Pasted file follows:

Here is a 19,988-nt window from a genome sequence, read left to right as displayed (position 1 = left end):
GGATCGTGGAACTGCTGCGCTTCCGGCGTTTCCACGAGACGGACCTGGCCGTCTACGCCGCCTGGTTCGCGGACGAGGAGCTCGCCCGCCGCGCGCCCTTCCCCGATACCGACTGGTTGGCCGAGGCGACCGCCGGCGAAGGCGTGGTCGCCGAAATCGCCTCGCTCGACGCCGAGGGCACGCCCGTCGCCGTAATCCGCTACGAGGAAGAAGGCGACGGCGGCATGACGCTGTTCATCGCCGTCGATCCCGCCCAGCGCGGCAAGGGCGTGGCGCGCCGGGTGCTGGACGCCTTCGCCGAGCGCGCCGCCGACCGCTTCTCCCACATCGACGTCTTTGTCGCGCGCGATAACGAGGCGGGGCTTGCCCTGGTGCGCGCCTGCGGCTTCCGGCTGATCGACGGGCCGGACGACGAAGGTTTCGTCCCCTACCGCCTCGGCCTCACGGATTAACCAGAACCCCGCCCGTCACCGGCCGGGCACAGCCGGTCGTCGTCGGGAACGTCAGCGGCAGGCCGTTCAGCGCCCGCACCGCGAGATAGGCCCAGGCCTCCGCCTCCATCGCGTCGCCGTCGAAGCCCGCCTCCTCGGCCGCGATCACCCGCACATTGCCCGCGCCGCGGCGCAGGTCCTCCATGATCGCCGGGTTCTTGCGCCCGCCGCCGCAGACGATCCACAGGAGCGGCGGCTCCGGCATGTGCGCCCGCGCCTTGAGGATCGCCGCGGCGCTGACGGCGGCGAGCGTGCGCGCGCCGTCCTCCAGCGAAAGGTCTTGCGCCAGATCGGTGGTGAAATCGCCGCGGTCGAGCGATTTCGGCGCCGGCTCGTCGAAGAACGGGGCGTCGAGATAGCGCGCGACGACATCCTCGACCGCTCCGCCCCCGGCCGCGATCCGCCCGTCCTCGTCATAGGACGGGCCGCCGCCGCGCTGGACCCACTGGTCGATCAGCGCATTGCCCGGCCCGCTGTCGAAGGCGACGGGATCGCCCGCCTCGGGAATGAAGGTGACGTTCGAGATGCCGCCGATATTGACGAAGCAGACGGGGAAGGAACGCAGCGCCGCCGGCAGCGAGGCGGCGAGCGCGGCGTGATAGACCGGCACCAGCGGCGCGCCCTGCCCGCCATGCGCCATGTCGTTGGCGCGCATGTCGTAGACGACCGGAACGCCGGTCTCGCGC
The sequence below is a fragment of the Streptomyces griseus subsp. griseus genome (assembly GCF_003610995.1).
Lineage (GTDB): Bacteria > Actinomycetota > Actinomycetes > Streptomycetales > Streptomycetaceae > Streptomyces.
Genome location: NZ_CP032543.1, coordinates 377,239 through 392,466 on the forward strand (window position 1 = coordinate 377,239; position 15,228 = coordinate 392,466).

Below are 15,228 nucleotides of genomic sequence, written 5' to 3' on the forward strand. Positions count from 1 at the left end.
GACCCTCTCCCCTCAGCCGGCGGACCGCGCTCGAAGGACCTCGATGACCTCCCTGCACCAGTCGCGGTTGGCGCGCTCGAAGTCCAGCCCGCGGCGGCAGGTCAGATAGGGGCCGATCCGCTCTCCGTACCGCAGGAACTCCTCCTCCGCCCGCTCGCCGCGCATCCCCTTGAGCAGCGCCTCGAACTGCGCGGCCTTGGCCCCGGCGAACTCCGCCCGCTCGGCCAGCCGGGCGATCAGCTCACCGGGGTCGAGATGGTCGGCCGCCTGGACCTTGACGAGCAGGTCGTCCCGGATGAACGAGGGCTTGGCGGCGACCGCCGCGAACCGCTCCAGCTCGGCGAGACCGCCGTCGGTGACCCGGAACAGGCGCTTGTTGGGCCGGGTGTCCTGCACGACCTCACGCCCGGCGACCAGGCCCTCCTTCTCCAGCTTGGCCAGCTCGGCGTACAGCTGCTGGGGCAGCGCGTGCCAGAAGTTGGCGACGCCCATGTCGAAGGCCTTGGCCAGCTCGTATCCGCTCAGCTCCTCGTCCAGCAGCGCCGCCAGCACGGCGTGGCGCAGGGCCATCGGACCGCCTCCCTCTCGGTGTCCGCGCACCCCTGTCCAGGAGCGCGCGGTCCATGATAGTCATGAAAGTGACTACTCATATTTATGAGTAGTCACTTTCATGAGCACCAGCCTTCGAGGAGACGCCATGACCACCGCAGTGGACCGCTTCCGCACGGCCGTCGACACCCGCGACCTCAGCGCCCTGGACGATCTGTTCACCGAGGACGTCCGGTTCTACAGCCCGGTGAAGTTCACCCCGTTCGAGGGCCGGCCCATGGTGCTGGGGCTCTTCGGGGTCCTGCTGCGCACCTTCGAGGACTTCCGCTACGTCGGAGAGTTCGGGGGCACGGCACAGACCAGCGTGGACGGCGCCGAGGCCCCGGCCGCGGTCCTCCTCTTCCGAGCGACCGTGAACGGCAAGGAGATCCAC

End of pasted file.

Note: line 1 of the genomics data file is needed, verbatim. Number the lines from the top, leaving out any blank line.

Here is a 19,988-nt window from a genome sequence, read left to right as displayed (position 1 = left end):